In a world where peace and tranquility are bartered for fake emotions and material convergence, Eunice Kennedy aspired to plow into the aspect of contribution to humanity through her insurmountable appreciation and love for the challenged. She was a Kennedy; unique, elite and class apart. Her purpose for life was deep and clear and so was her courage and compassion for the one’s who were disintegrated from the mainstream. The initiation of Camp Shriver was to bring back this lost world to the one’s who needed it most. 
Her advocacy for children’s health and disability led to various foundations and health care facilities, among which Special Olympics was her greatest humanitarian achievements. She took the cause international. Like the Kennedy brothers, her humility mirrored her true intent and that was to be human and respect human. Her life was an open book to her roots, a family name that dedicated itself to the cause of service and hope for the people of this nation.
 Her altruistic mission taught us that humility never thrives on intellectualism alone. It requires us to be in control of emotions and most importantly have an urge to give back to society what we got from it. Her Humility was a cognizance of her humanness and her dedication to change, to rehabilitate and restore the will to live. She gave us an unforgettable lesson that humility is a conscious choice between being served and serving others. It was Eunice Kennedy’s compassion for her sister Rosemary’s pain that she saw in each challenged child and eventually Rosemary’s happiness in the enthusiasm and felicity of such children, a cause that deeply connected her with each child. She proved that challenges are not adversities but possibilities and opportunities. Eunice shared an endearing relationship and indeed a common agenda with her younger brother.  As Senator Ted Kennedy remembered Eunice on her death, “ she understood deeply the lesson our mother and father taught us: Much is expected of those to whom much has been given”. In a similar remembrance Ted Kennedy Junior described her as a competitive women and a great sailor. She was a woman of substance who shared her spirit and installed competitiveness in millions, yes a true torchbearer. Eunice Kennedy is not alive today but her legacy shall always be.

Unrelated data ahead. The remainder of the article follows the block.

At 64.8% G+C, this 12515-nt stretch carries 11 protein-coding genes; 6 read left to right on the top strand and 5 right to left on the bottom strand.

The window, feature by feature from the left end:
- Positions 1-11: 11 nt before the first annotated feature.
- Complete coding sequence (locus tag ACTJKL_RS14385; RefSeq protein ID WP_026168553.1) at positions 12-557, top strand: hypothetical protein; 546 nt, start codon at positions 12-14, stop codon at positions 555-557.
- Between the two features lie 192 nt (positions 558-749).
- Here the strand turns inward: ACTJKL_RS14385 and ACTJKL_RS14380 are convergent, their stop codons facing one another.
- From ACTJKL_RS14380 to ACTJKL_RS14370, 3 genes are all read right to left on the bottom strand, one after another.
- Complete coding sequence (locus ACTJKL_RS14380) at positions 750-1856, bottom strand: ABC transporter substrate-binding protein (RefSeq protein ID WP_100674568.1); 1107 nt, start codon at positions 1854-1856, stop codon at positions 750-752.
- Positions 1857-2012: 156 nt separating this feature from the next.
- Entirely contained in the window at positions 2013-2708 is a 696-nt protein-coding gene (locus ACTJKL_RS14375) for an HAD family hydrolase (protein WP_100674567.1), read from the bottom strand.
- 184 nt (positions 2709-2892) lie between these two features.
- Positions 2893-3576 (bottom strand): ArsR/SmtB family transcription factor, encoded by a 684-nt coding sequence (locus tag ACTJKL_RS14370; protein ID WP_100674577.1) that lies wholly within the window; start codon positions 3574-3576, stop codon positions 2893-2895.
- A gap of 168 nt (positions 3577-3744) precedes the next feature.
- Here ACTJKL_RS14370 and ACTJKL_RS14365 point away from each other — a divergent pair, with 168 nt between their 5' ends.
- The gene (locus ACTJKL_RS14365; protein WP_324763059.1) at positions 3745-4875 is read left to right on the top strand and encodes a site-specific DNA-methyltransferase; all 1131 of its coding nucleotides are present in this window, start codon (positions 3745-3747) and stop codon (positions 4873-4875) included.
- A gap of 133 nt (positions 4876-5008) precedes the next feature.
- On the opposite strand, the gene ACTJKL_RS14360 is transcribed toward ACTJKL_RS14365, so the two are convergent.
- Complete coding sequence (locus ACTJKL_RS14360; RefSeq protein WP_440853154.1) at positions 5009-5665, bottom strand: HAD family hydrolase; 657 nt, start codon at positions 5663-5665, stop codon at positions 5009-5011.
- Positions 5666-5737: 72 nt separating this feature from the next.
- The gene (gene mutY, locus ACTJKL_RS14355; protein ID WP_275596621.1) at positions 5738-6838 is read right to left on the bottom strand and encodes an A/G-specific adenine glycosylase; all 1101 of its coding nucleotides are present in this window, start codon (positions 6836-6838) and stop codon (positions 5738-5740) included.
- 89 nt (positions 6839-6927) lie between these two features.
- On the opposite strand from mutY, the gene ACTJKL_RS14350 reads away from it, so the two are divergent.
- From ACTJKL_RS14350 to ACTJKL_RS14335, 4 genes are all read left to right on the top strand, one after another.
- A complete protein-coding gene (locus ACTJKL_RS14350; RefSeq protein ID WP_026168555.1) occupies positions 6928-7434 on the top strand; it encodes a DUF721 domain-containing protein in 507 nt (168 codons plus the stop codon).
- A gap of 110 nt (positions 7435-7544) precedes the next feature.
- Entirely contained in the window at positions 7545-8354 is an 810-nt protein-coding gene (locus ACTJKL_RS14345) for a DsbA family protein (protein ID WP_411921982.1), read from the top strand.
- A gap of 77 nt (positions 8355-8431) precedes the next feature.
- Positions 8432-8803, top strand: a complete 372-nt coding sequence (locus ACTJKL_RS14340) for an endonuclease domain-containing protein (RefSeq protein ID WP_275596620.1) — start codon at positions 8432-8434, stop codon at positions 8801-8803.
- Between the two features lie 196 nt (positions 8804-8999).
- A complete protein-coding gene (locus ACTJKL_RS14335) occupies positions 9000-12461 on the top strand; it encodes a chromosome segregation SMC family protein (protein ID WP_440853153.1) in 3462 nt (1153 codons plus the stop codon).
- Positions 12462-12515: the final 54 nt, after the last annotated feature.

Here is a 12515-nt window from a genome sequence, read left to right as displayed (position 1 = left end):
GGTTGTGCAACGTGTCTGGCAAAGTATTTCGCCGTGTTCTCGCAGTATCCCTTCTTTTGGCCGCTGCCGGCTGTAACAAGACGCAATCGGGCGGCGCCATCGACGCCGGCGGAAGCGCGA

Eunice Kennedy Shriver: The women who saw Ability in Disability | Intent.com

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Photo Courtesy: Special Olympics

Tuesday, September 8, 2009

Severity: A principle of Law or Life ?